1952 L-110 restoration


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Pile of Parts
Pile of Parts

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Joined: Mon Jul 01, 2019 11:12 pm

Post Mon Jul 29, 2019 1:14 am

Re: 1952 L-110 restoration

I wish I would have known about a disc brake conversion before I rebuilt these drum brakes but they turned out nice.
The king pins were very worn out. They were a massive pain in ass to get out. If I were to do it again I would have just removed the front axle and put them in a press. I used an air hammer to pound them out. The MOOG 8390B kit was a perfect fit. I had to have the machine shop ream the bushings.
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Pile of Parts
Pile of Parts

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Post Mon Aug 26, 2019 2:52 pm

Re: 1952 L-110 restoration

I pulled the forward floorboard out and it’s quite rusty. I also cut the driver side floor out as it was very rusted. The forward cab cross member is pretty much gone. At least the channel inside the channel. I think the passenger side is okay. Has anyone repaired this channel with success?

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Golden Jubilee
Golden Jubilee

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Post Mon Aug 26, 2019 3:15 pm

Re: 1952 L-110 restoration

The single piece of front floor-board from the factory does not have to be made in one piece.
I do not have pictures, but I have made that part in three pieces, left, center and right side. If you are able, you might be able to cut off the rusted rag and replace that part, ONLY.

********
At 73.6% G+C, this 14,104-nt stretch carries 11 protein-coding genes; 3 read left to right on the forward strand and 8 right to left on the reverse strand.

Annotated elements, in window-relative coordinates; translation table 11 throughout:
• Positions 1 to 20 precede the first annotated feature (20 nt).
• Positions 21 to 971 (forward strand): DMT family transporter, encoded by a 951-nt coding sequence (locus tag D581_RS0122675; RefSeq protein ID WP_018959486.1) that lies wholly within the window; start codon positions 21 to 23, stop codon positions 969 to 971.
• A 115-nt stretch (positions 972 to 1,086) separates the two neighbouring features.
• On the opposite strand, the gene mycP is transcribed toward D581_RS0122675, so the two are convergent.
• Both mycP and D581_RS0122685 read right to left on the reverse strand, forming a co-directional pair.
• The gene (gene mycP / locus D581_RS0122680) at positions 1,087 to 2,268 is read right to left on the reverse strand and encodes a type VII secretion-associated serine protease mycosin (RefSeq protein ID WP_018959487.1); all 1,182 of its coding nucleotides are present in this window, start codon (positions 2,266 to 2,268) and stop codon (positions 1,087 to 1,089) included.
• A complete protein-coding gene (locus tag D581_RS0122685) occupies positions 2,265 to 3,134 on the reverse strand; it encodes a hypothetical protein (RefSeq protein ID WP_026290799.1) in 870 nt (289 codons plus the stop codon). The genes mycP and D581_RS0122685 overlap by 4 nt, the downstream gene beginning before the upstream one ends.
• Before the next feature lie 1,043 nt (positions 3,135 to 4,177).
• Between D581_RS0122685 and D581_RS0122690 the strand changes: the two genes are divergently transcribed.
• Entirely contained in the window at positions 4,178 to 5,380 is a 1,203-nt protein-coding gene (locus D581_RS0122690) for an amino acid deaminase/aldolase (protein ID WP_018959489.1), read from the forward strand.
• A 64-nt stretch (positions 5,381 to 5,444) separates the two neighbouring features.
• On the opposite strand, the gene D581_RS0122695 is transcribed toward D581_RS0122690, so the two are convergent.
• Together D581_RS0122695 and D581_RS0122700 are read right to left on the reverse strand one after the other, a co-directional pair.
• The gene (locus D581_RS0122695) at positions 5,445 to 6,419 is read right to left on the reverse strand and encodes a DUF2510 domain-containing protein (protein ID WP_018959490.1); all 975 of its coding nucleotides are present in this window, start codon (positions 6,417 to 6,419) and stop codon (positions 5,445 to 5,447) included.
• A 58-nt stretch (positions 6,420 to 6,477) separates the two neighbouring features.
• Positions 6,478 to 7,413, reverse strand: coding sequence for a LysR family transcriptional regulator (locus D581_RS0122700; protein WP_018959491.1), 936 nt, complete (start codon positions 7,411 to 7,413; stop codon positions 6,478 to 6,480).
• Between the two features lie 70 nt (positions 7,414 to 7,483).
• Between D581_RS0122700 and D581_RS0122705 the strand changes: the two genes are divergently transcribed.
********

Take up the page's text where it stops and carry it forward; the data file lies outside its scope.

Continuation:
I have a pending 1953 "R" crewcab that will be having much more floor modification than you are facing. The crewcab does not have a rust problem. My situation is of my own making. I am converting a three door cab into a four door. I am using an original IHC floor stamping, I will be cutting and modifying.
I think you are well on your way to a great build. It takes time and some money. Don't buy a cheap welder. I recommend a MILLER 140 wire feed for sheetmetal. My friend sold his 140 on Craigslist. Make sure you are able to test the welder before laying down the cash. The guy who did the body and paint on my Ford used a Miller 140 he bought off a tool truck. His 140 is red and twice the cost of blue.
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I would rather have tools I do not need than to need tools I do not have
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Freshly Restored
Freshly Restored